This book is a philosophical exploration of disorientation and its significance for action. Disorientations are human experiences of losing one's bearings, such that life is disrupted and it is not clear how to go on. In the face of life experiences like trauma, grief, illness, migration, education, queer identification, and consciousness raising, individuals can be deeply disoriented. These and other disorientations are not rare. Although disorientations can be common and powerful parts of individuals' lives, they remain uncharacterized by Western philosophers, (...) and overlooked by ethicists.Disorientations can paralyze, overwhelm, embitter, and misdirect moral agents, and moral philosophy and motivational psychology have important insights to offer into why this is. More perplexing are the ways disorientations may prompt improved moral action.Ami Harbin draws on first person accounts, philosophical texts, and qualitative and quantitative research to show that in some cases of disorientation, individuals gain new forms of awareness of political complexity and social norms, and new habits of relating to others and an unpredictable moral landscape. She then argues for the moral and political promise of these gains. A major contention of the book is that disorientations have 'non-resolutionary effects': they can help us act without first helping us resolve what to do. In exploring these possibilities, Disorientation and Moral Life contributes to philosophy of emotions, moral philosophy, and political thought from a distinctly feminist perspective. It makes the case for seeing disorientations as having the power to motivate profound and long-term shifts in moral and political action. A feminist re-envisioning of moral psychology provides the framework for understanding how they do so. (shrink)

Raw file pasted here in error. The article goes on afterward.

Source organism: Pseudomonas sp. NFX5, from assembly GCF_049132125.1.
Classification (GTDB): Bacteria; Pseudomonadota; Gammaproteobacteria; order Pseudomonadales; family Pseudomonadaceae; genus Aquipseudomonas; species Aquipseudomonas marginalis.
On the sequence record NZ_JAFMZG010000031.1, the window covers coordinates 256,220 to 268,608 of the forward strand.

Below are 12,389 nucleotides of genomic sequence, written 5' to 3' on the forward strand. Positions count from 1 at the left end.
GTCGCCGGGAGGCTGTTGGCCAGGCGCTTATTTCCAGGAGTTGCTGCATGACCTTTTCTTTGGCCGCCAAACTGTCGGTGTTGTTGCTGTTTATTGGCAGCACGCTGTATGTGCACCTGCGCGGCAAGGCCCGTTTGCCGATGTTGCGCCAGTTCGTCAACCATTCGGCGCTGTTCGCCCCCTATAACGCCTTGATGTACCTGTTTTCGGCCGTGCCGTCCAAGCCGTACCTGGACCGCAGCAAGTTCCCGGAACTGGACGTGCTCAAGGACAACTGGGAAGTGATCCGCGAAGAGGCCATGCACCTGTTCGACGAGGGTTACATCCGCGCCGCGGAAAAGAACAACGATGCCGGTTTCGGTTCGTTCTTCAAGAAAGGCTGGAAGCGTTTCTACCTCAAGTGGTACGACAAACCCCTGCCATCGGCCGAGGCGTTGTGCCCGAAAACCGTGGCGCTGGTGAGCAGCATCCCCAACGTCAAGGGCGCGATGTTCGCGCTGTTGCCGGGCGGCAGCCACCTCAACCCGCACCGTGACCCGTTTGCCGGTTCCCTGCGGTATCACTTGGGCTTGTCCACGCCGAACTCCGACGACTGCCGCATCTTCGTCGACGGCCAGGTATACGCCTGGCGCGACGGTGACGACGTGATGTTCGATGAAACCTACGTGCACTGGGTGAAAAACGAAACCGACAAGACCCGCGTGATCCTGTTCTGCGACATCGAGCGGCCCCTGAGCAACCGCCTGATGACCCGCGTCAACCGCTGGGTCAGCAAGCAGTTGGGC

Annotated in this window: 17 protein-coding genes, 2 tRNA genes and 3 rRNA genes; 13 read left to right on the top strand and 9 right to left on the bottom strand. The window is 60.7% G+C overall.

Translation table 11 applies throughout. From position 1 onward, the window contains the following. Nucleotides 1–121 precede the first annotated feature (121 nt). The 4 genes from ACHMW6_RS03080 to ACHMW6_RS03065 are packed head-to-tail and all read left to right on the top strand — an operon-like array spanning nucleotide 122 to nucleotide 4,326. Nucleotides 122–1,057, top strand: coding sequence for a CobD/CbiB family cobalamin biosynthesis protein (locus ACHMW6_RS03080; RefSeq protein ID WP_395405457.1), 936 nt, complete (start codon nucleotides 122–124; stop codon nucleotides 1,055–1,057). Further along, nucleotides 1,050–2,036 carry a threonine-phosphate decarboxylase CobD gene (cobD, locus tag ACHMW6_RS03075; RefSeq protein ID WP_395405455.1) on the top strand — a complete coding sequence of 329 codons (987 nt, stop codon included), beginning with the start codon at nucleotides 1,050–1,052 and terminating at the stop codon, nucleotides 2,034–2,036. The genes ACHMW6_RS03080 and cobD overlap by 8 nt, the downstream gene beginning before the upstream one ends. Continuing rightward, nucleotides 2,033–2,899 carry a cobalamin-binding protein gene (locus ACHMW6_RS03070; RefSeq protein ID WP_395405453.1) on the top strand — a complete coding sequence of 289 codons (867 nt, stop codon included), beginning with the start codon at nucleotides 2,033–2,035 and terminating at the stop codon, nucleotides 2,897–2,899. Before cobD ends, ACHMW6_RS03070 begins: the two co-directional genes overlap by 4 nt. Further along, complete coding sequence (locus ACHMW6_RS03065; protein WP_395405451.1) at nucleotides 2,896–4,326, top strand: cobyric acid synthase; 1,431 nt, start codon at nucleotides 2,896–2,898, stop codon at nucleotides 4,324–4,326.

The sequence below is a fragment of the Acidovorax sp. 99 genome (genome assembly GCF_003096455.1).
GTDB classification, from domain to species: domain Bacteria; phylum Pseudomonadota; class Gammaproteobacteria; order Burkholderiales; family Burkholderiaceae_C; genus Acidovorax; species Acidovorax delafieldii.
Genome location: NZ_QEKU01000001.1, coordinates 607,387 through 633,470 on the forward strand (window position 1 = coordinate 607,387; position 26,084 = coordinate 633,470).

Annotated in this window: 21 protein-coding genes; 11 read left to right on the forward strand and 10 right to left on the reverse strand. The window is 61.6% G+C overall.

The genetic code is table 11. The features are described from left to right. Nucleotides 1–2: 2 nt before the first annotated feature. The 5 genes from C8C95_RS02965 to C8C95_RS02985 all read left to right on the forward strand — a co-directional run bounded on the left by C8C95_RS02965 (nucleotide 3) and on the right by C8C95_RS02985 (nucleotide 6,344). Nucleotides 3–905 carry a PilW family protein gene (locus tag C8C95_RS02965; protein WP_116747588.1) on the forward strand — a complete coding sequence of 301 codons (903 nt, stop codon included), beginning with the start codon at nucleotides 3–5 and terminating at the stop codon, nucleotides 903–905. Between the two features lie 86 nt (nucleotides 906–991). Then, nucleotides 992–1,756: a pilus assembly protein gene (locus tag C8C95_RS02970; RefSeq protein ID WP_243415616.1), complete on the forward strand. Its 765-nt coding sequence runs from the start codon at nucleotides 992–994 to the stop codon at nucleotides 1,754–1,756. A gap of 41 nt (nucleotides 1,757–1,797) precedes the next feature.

Empathy has for a long time, at least since the eighteenth century, been seen as centrally important in relation to our capacity to gain a grasp of the content of other people's minds, and predict and explain what they will think, feel, and do; and in relation to our capacity to respond to others ethically. In addition, empathy is seen as having a central role in aesthetics, in the understanding of our engagement with works of art and with fictional characters. (...) A fuller understanding of empathy is now offered by the interaction of research in science and the humanities. This volume draws together nineteen original chapters by leading researchers across several disciplines, together with an extensive Introduction by the editors. The individual chapters reveal how important it is, in a wide range of fields of enquiry, to bring to bear an understanding of the role of empathy in its various guises. It offers the ideal starting-point for the exploration of this intriguing aspect of human life. (shrink)